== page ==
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extend filesystem

Posted on 2009-05-19
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Last Modified: 2013-12-16
Need to know how/if to extend filesystem to new space made available from san. For example, have filesystem /dev/sdf1 mounted on /u02 that has 247G space but need 500G more. Client has made available another 500G from san and now we're not sure how to extend u02 to include the additional space.

OS: Linux version 2.6.9-78.0.8.0.1.ELsmp (mockbuild@ca-build17.us.oracle.com) (gcc version 3.4.6 20060404 (Red Hat 3.4.6-10.0.1)) #1 SMP Wed Nov 19 16:39:14 EST 2008

---------------------------------------------------------
df -h output:
Filesystem            Size  Used Avail Use% Mounted on
/dev/sda1              20G   16G  3.4G  83% /
none                  3.0G     0  3.0G   0% /dev/shm
/dev/sdc1              30G  5.1G   24G  18% /u01
/dev/sdf1             247G  232G  1.7G 100% /u02
---------------------------------------------------------

fdisk -l output:
Disk /dev/sda: 21.4 GB, 21495808000 bytes
255 heads, 63 sectors/track, 2613 cylinders
Units = cylinders of 16065 * 512 = 8225280 bytes

   Device Boot      Start         End      Blocks   Id  System
/dev/sda1   *           1        2613    20988891   83  Linux

Disk /dev/sdb: 12.8 GB, 12897484800 bytes
64 heads, 32 sectors/track, 12300 cylinders
Units = cylinders of 2048 * 512 = 1048576 bytes

   Device Boot      Start         End      Blocks   Id  System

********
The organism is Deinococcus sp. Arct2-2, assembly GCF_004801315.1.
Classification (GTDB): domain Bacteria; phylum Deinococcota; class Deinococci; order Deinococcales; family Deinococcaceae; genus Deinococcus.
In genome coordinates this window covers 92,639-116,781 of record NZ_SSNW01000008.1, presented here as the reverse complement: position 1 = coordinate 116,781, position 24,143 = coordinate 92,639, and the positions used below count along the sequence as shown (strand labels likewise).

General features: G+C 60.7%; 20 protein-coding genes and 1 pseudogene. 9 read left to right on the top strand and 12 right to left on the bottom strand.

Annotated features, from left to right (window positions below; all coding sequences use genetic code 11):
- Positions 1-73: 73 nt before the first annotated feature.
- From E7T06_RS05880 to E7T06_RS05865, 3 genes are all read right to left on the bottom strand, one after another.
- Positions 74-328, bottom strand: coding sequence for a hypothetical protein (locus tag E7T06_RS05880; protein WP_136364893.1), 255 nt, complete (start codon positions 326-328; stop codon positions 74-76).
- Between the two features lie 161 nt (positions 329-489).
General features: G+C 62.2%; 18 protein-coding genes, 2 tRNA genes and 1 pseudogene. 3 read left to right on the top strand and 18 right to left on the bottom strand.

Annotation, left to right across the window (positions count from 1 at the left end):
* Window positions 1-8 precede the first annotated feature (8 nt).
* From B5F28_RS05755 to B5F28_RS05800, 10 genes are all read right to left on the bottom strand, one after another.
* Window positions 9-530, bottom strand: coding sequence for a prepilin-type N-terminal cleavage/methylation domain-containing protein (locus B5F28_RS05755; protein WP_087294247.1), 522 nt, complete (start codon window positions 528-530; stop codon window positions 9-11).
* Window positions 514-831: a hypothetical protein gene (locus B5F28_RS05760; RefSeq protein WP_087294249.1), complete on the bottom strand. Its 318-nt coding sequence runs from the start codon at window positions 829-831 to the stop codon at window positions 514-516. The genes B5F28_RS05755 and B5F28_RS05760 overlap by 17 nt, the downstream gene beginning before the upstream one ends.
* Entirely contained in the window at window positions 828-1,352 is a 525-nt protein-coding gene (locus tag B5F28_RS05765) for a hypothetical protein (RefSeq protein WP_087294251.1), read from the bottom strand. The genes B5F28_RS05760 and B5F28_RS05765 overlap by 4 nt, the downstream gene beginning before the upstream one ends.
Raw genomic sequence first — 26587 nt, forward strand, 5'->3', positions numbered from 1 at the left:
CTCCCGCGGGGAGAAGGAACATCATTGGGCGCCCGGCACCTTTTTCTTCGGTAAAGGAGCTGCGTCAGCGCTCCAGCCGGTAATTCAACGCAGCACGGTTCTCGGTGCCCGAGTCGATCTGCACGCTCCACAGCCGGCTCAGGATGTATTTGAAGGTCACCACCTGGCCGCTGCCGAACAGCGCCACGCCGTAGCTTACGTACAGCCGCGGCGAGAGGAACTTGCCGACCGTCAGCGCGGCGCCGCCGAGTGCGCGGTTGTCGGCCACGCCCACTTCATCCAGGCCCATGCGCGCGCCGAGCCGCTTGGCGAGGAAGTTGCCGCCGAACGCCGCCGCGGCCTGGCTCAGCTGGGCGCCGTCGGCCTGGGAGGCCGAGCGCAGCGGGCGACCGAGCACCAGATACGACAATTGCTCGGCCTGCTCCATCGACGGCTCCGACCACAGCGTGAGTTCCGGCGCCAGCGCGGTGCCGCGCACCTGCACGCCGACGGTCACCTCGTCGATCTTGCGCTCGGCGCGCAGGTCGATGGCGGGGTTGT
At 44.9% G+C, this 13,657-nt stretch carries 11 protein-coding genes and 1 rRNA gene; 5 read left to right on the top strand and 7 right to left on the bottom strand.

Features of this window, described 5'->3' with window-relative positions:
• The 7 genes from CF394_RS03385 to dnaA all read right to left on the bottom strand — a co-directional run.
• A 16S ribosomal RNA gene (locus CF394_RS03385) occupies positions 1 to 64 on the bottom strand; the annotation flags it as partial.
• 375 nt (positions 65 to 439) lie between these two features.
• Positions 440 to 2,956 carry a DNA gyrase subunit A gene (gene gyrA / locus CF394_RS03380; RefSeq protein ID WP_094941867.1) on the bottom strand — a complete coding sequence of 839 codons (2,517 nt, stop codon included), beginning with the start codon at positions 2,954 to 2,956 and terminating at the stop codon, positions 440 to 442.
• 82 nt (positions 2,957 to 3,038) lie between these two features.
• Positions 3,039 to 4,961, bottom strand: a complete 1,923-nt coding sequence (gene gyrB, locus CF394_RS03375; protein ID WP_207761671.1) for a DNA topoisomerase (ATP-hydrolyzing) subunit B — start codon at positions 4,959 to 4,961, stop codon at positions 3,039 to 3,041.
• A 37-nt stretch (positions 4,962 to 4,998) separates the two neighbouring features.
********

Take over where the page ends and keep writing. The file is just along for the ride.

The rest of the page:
/dev/sdb1   *           1       12300    12595184   83  Linux

Disk /dev/sdc: 32.2 GB, 32243712000 bytes
64 heads, 32 sectors/track, 30750 cylinders
Units = cylinders of 2048 * 512 = 1048576 bytes

   Device Boot      Start         End      Blocks   Id  System
/dev/sdc1   *           1       30750    31487984   83  Linux

Disk /dev/sdd: 268.4 GB, 268439650304 bytes
255 heads, 63 sectors/track, 32635 cylinders
Units = cylinders of 16065 * 512 = 8225280 bytes

   Device Boot      Start         End      Blocks   Id  System
/dev/sdd1               1       32635   262140606   83  Linux

Disk /dev/sde: 268.4 GB, 268439650304 bytes
255 heads, 63 sectors/track, 32635 cylinders
Units = cylinders of 16065 * 512 = 8225280 bytes

   Device Boot      Start         End      Blocks   Id  System
/dev/sde1               1       32635   262140606   83  Linux

Disk /dev/sdf: 268.4 GB, 268439650304 bytes
255 heads, 63 sectors/track, 32635 cylinders
Units = cylinders of 16065 * 512 = 8225280 bytes

   Device Boot      Start         End      Blocks   Id  System
/dev/sdf1               1       32635   262140606   83  Linux

Disk /dev/sdg: 536.8 GB, 536879300608 bytes
255 heads, 63 sectors/track, 65271 cylinders
Units = cylinders of 16065 * 512 = 8225280 bytes

Disk /dev/sdg doesn't contain a valid partition table
---------------------------------------------------------

cat /etc/fstab output:
# This file is edited by fstab-sync - see 'man fstab-sync' for details
LABEL=/                 /                       ext3    defaults        1 1
none                    /dev/pts                devpts  gid=5,mode=620  0 0
none                    /dev/shm                tmpfs   defaults        0 0
none                    /proc                   proc    defaults        0 0